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Questions? Write me at fullcirclegardener @ cableone . net.

Capturing Rainwater for Drier Days

Rain barrels capture and store water for later use.
Over the last couple of weeks, I have been thinking about my garden's water needs.  I have shared some watering basics and mulching basics here at The Full Circle Gardener, and tips for water conservation in my guest post for Tip Junkie.  Now I am turning my attention to capturing rain water for use later.  What could be better than storing free water to use later when it is less abundant!?! :)

Right now North Dakota is not experiencing a shortage of rainfall and it is hard to imagine needing to supplementary water my garden.  While regionally we are dealing with an over abundance of rain, other areas of the country are in the midst of droughts.  Finding a way to capture and store this scarce commodity during a drought has more urgency, but in either case, it is valuable and a worthy garden endeavor!

The easiest way to capture rainwater is in a barrel located at the bottom of a downspout on your home.  Rain barrels can be large or small, elaborate or simple, purchased or homemade.  The key is that they hold water.  Water that can be accessed and used to hydrate flowers and veggies later when the soil is dry.

Here are a few important points to keep in mind.

1.  Select your site carefully.
-choose a flat stable surface; you don't want it to tip over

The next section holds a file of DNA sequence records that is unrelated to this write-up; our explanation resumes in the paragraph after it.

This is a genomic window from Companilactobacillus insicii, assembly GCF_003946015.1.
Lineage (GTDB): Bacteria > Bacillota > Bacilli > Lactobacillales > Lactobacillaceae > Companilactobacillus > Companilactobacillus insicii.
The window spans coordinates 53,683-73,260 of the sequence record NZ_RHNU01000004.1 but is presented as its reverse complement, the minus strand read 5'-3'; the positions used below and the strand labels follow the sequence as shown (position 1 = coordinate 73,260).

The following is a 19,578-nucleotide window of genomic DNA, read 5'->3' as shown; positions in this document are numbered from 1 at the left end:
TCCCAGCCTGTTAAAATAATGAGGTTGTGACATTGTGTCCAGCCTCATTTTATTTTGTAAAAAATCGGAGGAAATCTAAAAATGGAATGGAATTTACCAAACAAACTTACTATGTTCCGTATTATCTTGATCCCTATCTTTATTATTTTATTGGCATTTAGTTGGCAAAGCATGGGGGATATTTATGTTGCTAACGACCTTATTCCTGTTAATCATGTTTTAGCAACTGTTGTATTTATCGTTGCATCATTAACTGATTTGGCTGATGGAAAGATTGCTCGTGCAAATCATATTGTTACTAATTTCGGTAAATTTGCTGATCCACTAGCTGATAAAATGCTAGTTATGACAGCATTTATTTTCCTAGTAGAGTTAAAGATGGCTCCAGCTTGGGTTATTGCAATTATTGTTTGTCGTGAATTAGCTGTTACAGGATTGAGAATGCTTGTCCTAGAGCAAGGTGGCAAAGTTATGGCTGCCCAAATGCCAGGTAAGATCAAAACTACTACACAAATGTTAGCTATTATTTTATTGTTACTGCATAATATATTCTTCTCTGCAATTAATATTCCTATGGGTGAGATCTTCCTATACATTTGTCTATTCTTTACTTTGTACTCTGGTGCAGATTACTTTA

-if possible choose a shady location to reduce solar heating (you don't want to cook your plants with hot water!)
-can you mask it from view or does that matter?

2.  Select your barrel(s) and any features you want.
-are you going to purchase or make your own?
-how big of a barrel do you want?
-how many barrels do you want?
-is a water valve important to you or will you dip out water?
-a screen or cover of some sort is a MUST HAVE for child safety!

3.  Safety always comes first!!!  (I cannot stress this enough!!)
-Your barrel must be stable so that it will not tip over and injure someone.  One gallon of water weights over 8 lbs.  When you multiply that by say, 50 gallons.... you get over 400 lbs.  Not something you want on top of your child or yourself.
-It takes very little water for a child to drown & they seem to be drawn to water, so be sure that you can keep them out! 

I have two homemade water barrels set under the water spout on the north east side of our home.  They are somewhat hidden from view and shaded by my lilac bush.  My barrels are simple and are not pretty, but they still accomplish my goal of storing water for use later in my containers, beds and even in my compost bin.  I have frequently thought about adding more barrels in other locations, but that is a project for another summer.  (Is there ever an end of dream projects?)

Next week I will share with you how we made our rain barrels and the upgrades that I hope to do this summer.

Happy Gardening! :)

Other Post in this Series:
Garden Watering Basics
Mulching Basics
Capturing Rainwater for Drier Days
Thinking Through Making Your Own Rain Barrel


  1. I love it! My only concern is with breeding mosquitoes in that, so I may have to find someway to have a spout pour in some sort of cover hole. I can't even leave an upturned frisbee in the back yard without worrying about making more of those suckers! I LOVE that your barrels are hanging out with the lilacs. :)

  2. Michelle, mosquitoes are an issue for me too. At this point I am using a larva-cide to prevent breeding, but I am wanting to make some changes (upgrades) that will hopefully address that issue. My first step was start saving the water (& money) and now that I have the basics I can work on the 'issues'. Good luck in your water saving endevors! :)

  3. Thank you for the tips! Not only is rainwater good in hydrating crops and flowers, but it indeed saves you a lot in water and electricity bills. With that cause, I hope that more people would adapt this practice of conserving rainwater. Sharon @


I would love to hear your gardening comments and/or questions.